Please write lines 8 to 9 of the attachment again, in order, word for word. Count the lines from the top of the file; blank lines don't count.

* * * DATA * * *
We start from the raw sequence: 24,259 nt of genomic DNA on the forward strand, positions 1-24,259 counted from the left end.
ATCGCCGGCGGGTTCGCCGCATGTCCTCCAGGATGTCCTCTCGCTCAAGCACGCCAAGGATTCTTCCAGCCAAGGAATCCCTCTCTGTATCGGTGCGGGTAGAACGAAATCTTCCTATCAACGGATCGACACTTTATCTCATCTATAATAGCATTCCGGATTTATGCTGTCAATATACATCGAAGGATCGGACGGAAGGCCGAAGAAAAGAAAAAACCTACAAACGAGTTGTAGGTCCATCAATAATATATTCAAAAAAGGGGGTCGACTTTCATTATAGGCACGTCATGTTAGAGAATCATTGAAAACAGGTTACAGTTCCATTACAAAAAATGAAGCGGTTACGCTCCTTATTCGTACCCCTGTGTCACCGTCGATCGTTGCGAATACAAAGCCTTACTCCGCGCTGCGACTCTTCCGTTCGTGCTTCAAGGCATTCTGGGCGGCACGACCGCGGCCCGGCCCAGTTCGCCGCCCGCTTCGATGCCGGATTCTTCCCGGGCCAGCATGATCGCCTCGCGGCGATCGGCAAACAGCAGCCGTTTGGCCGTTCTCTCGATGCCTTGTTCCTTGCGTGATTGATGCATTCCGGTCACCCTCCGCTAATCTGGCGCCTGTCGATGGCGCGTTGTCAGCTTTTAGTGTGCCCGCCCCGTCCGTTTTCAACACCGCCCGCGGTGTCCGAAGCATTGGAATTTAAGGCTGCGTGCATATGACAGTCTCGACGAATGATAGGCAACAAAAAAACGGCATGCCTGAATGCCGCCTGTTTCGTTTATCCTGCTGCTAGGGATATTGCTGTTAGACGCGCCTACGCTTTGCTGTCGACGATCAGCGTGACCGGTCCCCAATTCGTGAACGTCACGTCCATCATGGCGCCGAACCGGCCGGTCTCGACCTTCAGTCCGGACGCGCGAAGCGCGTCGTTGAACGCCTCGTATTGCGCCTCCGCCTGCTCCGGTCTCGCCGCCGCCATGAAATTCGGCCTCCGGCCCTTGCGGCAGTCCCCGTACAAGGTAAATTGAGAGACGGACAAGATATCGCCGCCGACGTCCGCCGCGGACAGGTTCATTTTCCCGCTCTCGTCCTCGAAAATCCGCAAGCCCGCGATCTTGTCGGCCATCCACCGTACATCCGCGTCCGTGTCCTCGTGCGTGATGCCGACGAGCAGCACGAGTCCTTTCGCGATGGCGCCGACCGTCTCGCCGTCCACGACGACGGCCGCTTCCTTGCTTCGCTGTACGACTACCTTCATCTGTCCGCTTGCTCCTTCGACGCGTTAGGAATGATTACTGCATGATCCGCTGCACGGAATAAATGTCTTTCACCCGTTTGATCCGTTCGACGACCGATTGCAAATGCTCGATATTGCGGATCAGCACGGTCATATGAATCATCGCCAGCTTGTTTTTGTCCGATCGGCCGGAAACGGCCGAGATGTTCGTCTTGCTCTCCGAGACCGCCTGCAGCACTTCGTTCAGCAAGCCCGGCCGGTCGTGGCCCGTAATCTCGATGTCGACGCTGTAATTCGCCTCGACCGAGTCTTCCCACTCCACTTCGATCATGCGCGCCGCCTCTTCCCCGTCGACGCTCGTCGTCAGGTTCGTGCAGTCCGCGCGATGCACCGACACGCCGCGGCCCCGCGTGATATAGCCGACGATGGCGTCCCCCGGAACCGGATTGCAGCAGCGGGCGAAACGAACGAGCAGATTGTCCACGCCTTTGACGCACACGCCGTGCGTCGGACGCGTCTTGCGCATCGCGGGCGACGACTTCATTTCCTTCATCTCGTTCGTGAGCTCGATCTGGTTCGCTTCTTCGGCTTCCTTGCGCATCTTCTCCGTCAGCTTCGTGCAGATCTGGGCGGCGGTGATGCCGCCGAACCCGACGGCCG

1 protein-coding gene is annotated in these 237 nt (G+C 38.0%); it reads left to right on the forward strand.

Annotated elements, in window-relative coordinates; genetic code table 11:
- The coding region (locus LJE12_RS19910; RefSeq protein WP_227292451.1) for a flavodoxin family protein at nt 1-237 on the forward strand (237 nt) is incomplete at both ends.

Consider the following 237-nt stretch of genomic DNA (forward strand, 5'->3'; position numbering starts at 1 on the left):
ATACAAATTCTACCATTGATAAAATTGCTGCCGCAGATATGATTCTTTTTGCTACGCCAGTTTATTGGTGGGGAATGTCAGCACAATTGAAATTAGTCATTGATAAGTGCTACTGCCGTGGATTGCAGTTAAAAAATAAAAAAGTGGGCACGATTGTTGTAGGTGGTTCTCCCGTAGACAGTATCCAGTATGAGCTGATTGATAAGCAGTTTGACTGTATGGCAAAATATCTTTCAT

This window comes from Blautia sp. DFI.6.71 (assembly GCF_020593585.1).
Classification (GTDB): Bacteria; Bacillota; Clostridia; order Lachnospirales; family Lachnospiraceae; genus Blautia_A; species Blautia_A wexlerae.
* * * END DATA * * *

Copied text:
This window comes from Blautia sp. DFI.6.71 (assembly GCF_020593585.1).
Classification (GTDB): Bacteria; Bacillota; Clostridia; order Lachnospirales; family Lachnospiraceae; genus Blautia_A; species Blautia_A wexlerae.